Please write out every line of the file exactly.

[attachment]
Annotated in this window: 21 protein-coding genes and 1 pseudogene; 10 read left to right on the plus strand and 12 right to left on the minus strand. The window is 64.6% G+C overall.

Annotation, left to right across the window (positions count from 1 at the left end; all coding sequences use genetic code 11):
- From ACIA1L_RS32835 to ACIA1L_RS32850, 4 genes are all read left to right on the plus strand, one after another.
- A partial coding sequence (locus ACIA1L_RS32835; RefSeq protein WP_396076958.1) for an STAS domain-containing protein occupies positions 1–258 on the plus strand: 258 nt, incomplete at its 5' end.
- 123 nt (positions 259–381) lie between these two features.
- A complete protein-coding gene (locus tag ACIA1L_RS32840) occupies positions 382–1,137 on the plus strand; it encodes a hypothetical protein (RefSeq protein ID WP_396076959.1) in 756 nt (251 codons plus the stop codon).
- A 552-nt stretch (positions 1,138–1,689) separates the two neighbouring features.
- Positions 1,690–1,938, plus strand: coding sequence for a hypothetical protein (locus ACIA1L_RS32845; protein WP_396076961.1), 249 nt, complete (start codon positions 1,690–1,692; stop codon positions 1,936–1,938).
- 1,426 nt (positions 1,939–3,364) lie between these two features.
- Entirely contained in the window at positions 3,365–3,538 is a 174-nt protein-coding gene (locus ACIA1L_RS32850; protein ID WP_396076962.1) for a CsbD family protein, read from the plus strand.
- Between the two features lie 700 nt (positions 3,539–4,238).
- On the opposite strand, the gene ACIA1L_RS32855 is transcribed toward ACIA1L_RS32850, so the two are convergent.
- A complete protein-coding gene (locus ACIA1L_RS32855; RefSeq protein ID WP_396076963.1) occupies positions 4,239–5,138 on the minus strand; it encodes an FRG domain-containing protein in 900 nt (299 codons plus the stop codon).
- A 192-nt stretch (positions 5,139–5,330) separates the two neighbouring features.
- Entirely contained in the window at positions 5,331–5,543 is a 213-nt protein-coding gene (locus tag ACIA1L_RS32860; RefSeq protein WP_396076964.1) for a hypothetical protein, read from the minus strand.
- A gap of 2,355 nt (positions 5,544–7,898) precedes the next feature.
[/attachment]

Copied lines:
Annotated in this window: 21 protein-coding genes and 1 pseudogene; 10 read left to right on the plus strand and 12 right to left on the minus strand. The window is 64.6% G+C overall.

Annotation, left to right across the window (positions count from 1 at the left end; all coding sequences use genetic code 11):
- From ACIA1L_RS32835 to ACIA1L_RS32850, 4 genes are all read left to right on the plus strand, one after another.
- A partial coding sequence (locus ACIA1L_RS32835; RefSeq protein WP_396076958.1) for an STAS domain-containing protein occupies positions 1–258 on the plus strand: 258 nt, incomplete at its 5' end.
- 123 nt (positions 259–381) lie between these two features.
- A complete protein-coding gene (locus tag ACIA1L_RS32840) occupies positions 382–1,137 on the plus strand; it encodes a hypothetical protein (RefSeq protein ID WP_396076959.1) in 756 nt (251 codons plus the stop codon).
- A 552-nt stretch (positions 1,138–1,689) separates the two neighbouring features.
- Positions 1,690–1,938, plus strand: coding sequence for a hypothetical protein (locus ACIA1L_RS32845; protein WP_396076961.1), 249 nt, complete (start codon positions 1,690–1,692; stop codon positions 1,936–1,938).
- 1,426 nt (positions 1,939–3,364) lie between these two features.
- Entirely contained in the window at positions 3,365–3,538 is a 174-nt protein-coding gene (locus ACIA1L_RS32850; protein ID WP_396076962.1) for a CsbD family protein, read from the plus strand.
- Between the two features lie 700 nt (positions 3,539–4,238).
- On the opposite strand, the gene ACIA1L_RS32855 is transcribed toward ACIA1L_RS32850, so the two are convergent.
- A complete protein-coding gene (locus ACIA1L_RS32855; RefSeq protein ID WP_396076963.1) occupies positions 4,239–5,138 on the minus strand; it encodes an FRG domain-containing protein in 900 nt (299 codons plus the stop codon).
- A 192-nt stretch (positions 5,139–5,330) separates the two neighbouring features.
- Entirely contained in the window at positions 5,331–5,543 is a 213-nt protein-coding gene (locus tag ACIA1L_RS32860; RefSeq protein WP_396076964.1) for a hypothetical protein, read from the minus strand.
- A gap of 2,355 nt (positions 5,544–7,898) precedes the next feature.